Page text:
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Excerpts from 'The Poverty of Philosophy'

A) Economic categories are only the theoretical expressions, the abstractions of the social relations of production. M. Proudhon, holding this upside down like a true philosopher, sees in actual relations nothing but the incarnation of the principles, of these categories, which were slumbering so M. Proudhon the philosopher tells us in the bosom of the "impersonal reason of humanity".

M. Proudhon the economists understands very well that men make cloth, linen, or silk materials in definite relations of production. But what he has not understood is that these definite social relations are just as much produced by men as linen, flax, etc. Social relations are closely bound up with productive forces. In acquiring new productive forces men change their mode of production; and in changing their mode of production, in changing the way of earning their living, they change all their social relations. The hand-mill gives you society with the feudal lord; the steam-mill society with the industrial capitalist.

The same men who establish their social relations in conformity with the material productivity, produce also principles, ideas, and categories, in conformity with their social relations.

Thus the ideas, these categories, are as little eternal as the relations they express. They are historical and transitory products.

There is a continual movement of growth in productive forces, of destruction in social relations, of formation in ideas; the only immutable thing is the abstraction of movement mors immortalis.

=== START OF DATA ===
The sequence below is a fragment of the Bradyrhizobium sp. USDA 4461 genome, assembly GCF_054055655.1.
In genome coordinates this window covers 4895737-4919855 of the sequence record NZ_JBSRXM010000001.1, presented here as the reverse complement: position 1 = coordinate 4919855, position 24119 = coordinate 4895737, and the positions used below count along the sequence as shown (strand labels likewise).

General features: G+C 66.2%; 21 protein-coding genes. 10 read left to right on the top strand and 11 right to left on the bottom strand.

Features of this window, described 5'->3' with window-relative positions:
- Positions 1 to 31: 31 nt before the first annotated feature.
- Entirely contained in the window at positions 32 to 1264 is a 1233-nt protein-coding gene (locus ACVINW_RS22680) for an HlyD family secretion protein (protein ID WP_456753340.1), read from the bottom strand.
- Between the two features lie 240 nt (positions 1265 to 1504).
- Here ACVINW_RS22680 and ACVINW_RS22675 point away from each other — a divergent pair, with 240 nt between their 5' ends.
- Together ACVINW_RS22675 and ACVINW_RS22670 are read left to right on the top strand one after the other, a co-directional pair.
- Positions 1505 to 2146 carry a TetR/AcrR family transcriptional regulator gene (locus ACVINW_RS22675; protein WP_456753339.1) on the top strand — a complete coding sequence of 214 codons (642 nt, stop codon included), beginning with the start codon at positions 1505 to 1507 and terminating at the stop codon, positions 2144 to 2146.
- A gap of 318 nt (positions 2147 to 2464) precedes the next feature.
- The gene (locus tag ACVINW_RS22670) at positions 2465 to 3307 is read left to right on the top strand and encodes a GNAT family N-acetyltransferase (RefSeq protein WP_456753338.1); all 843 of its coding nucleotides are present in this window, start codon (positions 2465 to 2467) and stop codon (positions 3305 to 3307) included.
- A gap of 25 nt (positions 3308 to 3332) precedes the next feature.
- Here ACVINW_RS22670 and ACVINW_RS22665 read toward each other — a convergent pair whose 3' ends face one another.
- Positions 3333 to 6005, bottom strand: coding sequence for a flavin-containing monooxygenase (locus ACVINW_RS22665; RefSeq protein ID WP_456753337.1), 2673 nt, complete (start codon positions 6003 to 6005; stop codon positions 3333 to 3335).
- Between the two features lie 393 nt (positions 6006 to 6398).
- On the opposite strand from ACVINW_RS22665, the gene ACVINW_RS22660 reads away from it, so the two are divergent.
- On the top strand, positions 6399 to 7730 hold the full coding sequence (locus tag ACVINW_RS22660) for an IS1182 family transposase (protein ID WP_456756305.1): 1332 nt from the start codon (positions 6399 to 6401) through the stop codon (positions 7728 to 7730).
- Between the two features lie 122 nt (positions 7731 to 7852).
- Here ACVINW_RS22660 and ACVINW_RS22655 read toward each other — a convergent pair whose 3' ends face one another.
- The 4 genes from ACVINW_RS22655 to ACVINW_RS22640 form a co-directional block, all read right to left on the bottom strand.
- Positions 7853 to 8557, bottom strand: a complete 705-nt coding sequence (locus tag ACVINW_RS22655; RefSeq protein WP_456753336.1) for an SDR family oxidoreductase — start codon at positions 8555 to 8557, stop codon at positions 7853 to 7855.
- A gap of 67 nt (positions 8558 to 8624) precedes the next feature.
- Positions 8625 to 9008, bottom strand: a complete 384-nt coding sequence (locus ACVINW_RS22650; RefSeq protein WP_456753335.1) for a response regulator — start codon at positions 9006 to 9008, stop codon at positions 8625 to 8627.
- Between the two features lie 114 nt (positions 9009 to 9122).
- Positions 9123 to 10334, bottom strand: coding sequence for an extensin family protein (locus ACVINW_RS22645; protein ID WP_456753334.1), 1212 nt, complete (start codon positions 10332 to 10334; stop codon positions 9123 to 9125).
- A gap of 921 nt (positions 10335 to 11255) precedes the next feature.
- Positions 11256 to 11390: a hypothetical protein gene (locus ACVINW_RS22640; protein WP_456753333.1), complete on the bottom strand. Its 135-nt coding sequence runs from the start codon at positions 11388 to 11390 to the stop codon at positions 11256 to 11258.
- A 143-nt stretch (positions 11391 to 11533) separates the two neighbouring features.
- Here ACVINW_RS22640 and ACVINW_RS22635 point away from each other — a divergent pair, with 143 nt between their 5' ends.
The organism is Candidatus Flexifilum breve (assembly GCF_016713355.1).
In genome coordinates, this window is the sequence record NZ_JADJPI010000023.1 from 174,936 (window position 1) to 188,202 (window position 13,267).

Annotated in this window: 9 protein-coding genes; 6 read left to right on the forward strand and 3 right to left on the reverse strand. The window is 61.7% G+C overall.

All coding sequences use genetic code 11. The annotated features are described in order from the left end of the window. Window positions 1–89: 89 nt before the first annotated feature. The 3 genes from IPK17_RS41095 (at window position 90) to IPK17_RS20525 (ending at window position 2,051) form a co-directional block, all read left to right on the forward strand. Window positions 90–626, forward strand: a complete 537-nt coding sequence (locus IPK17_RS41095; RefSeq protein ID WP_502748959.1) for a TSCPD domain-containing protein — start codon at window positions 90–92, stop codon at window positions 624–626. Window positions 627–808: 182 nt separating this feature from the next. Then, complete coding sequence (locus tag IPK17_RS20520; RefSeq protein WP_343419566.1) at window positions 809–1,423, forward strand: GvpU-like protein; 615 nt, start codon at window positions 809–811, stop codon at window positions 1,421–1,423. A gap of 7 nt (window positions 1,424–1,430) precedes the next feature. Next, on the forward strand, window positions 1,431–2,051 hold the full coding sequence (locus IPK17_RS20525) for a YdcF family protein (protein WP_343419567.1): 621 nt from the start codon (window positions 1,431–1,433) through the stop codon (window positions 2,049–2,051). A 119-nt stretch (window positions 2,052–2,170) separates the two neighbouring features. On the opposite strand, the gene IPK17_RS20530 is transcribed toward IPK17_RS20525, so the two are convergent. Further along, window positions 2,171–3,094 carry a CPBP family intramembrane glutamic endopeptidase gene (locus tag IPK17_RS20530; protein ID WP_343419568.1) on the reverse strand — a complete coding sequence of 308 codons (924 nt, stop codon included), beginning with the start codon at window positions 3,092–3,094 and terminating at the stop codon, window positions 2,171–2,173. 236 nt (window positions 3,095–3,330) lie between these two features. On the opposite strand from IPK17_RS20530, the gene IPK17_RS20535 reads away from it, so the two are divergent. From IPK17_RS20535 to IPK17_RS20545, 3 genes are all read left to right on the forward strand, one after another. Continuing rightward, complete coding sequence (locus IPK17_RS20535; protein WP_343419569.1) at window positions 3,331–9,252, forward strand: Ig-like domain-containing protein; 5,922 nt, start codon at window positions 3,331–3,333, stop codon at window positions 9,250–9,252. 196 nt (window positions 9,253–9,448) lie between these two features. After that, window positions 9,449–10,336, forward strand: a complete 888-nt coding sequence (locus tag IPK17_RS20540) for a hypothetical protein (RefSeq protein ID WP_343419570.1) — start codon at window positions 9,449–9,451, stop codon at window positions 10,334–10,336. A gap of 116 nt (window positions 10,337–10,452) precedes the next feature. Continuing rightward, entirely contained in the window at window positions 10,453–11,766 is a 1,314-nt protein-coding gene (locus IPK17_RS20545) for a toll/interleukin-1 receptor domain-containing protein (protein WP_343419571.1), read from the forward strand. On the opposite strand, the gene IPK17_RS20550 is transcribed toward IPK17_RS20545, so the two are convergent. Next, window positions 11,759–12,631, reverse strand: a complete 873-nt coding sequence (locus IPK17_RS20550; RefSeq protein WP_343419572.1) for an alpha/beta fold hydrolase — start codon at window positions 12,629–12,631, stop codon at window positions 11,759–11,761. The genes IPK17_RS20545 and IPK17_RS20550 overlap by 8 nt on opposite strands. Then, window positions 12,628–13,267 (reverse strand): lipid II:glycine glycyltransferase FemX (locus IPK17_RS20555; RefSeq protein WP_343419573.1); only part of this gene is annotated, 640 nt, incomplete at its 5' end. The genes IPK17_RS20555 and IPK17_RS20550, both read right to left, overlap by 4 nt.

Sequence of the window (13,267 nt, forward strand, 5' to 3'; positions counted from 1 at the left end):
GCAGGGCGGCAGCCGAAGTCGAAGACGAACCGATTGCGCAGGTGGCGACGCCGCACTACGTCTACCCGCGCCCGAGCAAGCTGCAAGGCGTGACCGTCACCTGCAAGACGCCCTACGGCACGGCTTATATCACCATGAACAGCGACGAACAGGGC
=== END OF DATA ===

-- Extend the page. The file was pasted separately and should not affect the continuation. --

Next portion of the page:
[Marx quotes these words from the following passage of Lucretius's poem On The Nature of Things (Book III, line 869): "mortalem vitam mars immortalis ademit" ("moral life has been usurped by death the immortal").]

B)  The bourgeoisie begins with a proletariat which is itself a relic of the proletariat of feudal times. In the course of its historical development, the bourgeoisie necessarily develops its antagonistic character, which at first is more or less disguised, existing only in a latent state. As the bourgeoisie develops, there develops in its bosom a new proletariat, a modern proletariat; there develops a struggle between the proletarian class and the bourgeoisie class, a struggle which, before being felt, perceived, appreciated, understood, avowed, and proclaimed aloud by both sides, expresses itself, to start with, merely in partial and momentary conflicts, in subversive acts. On the other hand, if all the members of the modern bourgeoisie have the same interests inasmuch as they form a class as against another class, they have opposite, antagonistic interests inasmuch as they stand face-to-face with one another. This opposition of interests results from the economic conditions of their bourgeois life. From day to day it has becomes clearer that the production relations in which the bourgeoisie moves have not a simple, uniform character, but a dual character; that in the selfsame relations in which wealth is produced, poverty is also produced; that in the selfsame relations in which there is a development of the productive forces, there is also a force producing repression; that these relations produce bourgeois wealth i.e., the wealth of the bourgeois class only by continually annihilating the wealth of the individual members of this class and by producing an ever-growing proletariat.